[eDebate] Marburry redux

Mitchell, Gordon Roger gordonm
Tue May 12 18:26:57 CDT 2009

I'm working my way gradually into the Skarb/Marburry controversy and initially would like to engage some of the spinoff vectors, since they are rich, perhaps even more so than the specific fact pattern regarding the SPS topic, Damien H.S. and the TOC:

Tripe: "is it ok to find cards in another language, put them through a translator, and then read them (in english) during the round?"
Very salient question, one that has been simmering especially in Japan for the past five years or so, where policy debates, modeled on the NDT style, are conducted in the debaters' second tongue, English. There is a bevy of translation that converts Japanese language material to English for use in contest rounds, and the quality of translations (especially in regards to the question of whether the translation is slanted to achieve contest round advantage). I'll try to get some feedback from Japan that can sluice productively into this discussion. 

Sanchez: "(1) is publishing under a pen-name always "academically dishonest"? is lying about one's qualifications the line not to be crossed here, or are we asking for no pseudonyms whatsoever? (should debaters not be able to quote from the anonymous c.i.a. analyst's book, 'imperial hubris: why the west is losing the war on terror' (2004), for example?)"
- Excellent questions. Exhibit B: One of the previous generation's most creative, hard-hitting critique of the military-industrial-complex, Report from Iron Mountain:
Of course, the Iron Mountain example also provides evidence of the near-inevitable collateral damage that can result from deployment of psuedonyms: "Even though Lewin and Navasky admitted the report was a hoax, there still remain some who believe it to be an official government document that was leaked to the public. An ultra-rightwing group known as the Liberty Lobby is one such group. Believing that the report was evidence of a secret government plot, the group printed their own edition of the report. When Lewin found out about this, he sued them for copyright infringement. The case was settled out of court with the Liberty Lobby agreeing to pay Lewin an undisclosed sum."

Garner: "People should indict evidence more, and good debaters who do it well are often rewarded. Yes it's hard, but ... debate. If you can beat a card with two words ("blog comment"), that's a model of efficiency."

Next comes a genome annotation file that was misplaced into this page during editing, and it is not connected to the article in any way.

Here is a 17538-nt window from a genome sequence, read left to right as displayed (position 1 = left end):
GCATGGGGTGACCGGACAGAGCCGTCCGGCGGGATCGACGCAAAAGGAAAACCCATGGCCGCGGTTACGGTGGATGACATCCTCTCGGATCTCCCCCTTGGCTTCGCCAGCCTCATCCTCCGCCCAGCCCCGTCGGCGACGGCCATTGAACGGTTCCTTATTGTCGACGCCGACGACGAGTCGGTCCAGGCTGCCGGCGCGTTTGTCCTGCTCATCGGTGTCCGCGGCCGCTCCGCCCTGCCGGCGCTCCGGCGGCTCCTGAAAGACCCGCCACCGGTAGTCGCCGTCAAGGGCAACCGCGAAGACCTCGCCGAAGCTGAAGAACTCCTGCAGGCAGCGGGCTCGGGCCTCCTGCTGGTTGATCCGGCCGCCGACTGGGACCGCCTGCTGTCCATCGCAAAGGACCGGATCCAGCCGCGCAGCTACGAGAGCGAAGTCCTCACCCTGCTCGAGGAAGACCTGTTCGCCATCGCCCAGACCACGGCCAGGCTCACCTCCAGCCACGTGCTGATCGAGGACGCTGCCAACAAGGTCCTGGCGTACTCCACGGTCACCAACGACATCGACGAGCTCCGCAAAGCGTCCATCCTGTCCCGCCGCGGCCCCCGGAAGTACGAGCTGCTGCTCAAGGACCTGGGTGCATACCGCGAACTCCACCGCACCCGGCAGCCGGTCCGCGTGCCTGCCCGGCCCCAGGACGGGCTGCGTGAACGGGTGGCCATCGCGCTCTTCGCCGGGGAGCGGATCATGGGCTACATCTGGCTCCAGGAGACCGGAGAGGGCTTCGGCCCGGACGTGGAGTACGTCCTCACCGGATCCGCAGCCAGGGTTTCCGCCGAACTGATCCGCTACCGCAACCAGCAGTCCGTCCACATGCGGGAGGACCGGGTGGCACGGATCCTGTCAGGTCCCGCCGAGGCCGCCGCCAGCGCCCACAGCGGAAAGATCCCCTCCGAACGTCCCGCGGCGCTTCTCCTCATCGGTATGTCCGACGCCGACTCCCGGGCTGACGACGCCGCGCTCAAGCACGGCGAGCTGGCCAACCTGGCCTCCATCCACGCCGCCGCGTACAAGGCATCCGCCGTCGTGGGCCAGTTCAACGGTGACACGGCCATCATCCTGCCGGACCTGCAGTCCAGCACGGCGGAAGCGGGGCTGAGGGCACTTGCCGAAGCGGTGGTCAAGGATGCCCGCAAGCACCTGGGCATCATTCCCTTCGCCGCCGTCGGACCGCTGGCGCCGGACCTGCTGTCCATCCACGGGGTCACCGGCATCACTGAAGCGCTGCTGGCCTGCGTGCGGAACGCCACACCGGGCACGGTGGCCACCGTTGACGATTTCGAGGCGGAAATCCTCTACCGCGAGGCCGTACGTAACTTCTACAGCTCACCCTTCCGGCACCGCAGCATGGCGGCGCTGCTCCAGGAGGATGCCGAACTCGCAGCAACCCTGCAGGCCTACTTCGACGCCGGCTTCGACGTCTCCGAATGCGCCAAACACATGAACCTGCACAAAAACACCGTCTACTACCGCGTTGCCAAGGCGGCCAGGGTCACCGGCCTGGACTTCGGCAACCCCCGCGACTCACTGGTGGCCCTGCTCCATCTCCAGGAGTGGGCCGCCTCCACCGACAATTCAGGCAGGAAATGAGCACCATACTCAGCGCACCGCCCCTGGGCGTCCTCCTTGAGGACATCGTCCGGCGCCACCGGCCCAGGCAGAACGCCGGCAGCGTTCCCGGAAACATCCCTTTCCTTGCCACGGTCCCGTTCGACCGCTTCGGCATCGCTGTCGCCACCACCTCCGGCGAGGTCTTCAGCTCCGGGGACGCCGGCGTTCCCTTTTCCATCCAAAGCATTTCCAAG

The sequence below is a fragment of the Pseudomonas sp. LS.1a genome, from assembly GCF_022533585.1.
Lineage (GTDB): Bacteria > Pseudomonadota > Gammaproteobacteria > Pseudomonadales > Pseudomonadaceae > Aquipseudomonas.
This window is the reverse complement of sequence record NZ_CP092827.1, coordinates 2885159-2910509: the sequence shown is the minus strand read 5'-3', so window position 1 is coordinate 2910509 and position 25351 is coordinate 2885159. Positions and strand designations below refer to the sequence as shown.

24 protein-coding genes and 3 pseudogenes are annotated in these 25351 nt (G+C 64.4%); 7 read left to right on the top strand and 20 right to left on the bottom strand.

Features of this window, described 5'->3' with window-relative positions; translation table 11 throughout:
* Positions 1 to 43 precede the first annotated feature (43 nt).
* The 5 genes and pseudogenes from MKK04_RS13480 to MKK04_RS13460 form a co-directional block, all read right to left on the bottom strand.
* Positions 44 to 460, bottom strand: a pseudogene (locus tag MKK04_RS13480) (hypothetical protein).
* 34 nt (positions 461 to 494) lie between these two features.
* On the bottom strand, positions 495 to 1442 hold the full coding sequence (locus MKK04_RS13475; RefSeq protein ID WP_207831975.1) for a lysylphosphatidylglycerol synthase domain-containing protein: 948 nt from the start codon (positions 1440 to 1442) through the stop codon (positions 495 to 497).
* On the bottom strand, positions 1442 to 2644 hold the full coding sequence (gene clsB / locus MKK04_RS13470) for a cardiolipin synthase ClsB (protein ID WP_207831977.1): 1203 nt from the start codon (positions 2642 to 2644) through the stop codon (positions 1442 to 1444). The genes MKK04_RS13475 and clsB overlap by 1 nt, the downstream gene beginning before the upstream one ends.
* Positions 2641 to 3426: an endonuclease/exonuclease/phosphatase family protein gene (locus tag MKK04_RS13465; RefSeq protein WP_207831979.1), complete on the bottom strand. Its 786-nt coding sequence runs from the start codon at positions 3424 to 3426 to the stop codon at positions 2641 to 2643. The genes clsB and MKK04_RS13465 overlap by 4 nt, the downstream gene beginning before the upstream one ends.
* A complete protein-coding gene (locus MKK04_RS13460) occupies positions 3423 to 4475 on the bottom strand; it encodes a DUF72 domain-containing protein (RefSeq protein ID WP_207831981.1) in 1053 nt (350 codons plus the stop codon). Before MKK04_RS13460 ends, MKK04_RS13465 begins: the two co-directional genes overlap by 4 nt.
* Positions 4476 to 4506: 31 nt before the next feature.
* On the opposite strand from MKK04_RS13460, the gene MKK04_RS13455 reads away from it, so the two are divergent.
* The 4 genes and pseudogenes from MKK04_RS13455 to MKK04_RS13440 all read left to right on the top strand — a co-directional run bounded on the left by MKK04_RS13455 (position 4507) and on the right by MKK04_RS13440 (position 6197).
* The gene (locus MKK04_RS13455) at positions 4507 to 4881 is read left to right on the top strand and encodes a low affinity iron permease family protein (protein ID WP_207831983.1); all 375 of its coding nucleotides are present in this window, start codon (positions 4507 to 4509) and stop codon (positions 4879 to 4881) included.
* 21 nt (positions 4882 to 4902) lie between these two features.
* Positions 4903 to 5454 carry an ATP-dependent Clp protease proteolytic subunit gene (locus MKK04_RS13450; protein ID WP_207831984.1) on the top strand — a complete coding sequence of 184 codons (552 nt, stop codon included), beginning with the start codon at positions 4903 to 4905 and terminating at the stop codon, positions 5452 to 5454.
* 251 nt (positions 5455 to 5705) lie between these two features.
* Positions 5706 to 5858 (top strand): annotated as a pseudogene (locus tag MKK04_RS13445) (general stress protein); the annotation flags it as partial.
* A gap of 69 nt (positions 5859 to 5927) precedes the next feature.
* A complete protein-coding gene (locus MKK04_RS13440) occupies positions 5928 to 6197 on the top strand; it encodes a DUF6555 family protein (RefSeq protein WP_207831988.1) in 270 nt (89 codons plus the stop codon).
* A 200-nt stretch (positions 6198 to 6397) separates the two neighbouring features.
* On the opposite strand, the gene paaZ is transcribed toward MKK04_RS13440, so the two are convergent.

Agreed, but Tripe's point about the speed pressure of contest rounds is well taken too. Question: would the dilemma be recast in a world where a presumption of transparency prevailed and all or near all of the sources cited by teams in every contest round were listed online?

Elliott: "It matters because unless you have actually done the work necessary to obtain a Ph.D., or to get published in a peer review journal, you
really don't know what you are talking about when it comes to scholarship"
A fair point, but vulnerable to the naturalistic fallacy (collapsing is/ought). 
Compare with Johnson: "We should not pretend either that our participation in debate invalidates us from producing unique and useful socio-political thought, nor that we may simply say anything that we want to and then use it in a debate round."

Anony mous: "Is it legitimate for a coach to write articles which are clearly relevant to the current debate topic?"
Most definitely, although scrutiny of the process and product should of course still obtain. Since our early 2K work at Pitt has been featured in this discussion, both here and at Cross-X.com, I'm inclined to stir the pot by bringing forth context surrounding production of:
This briefing paper was commissioned by ISIS UK, a British security think-tank with ties to British Parliament and the British Royal Society. When published, the report received attention in the Hansard (roughly equivalent to our Congressional Record) and it was featured in the London Guardian, a leading daily newspaper:
Co-authors Kevin Ayotte, David Cram Helwich and myself drew heavily from our intercollegiate debate research and skill set to write the brief. Knowing that our work would likely be scrutinized by academic referees in hiring, tenure and promotion committees, we also sought to provide ample research support for each key claim featured in the piece. Now consider the key impact card on pp. 8-9 of the brief; would judgments regarding the overall credibility of the briefing paper be affected if it were the case that the cadence, structure, and prose pattern of that paragraph were tailored to resonate with unique sensibilities of interscholastic and intercollegiate debaters?

* * *

Gordon R. Mitchell
Associate Professor of Communication
Director, William Pitt Debating Union
University of Pittsburgh
CL 1117, 4200 Fifth Ave.
Pittsburgh, PA 15260
Phone: (412) 624-8531
Fax: (412) 624-1878

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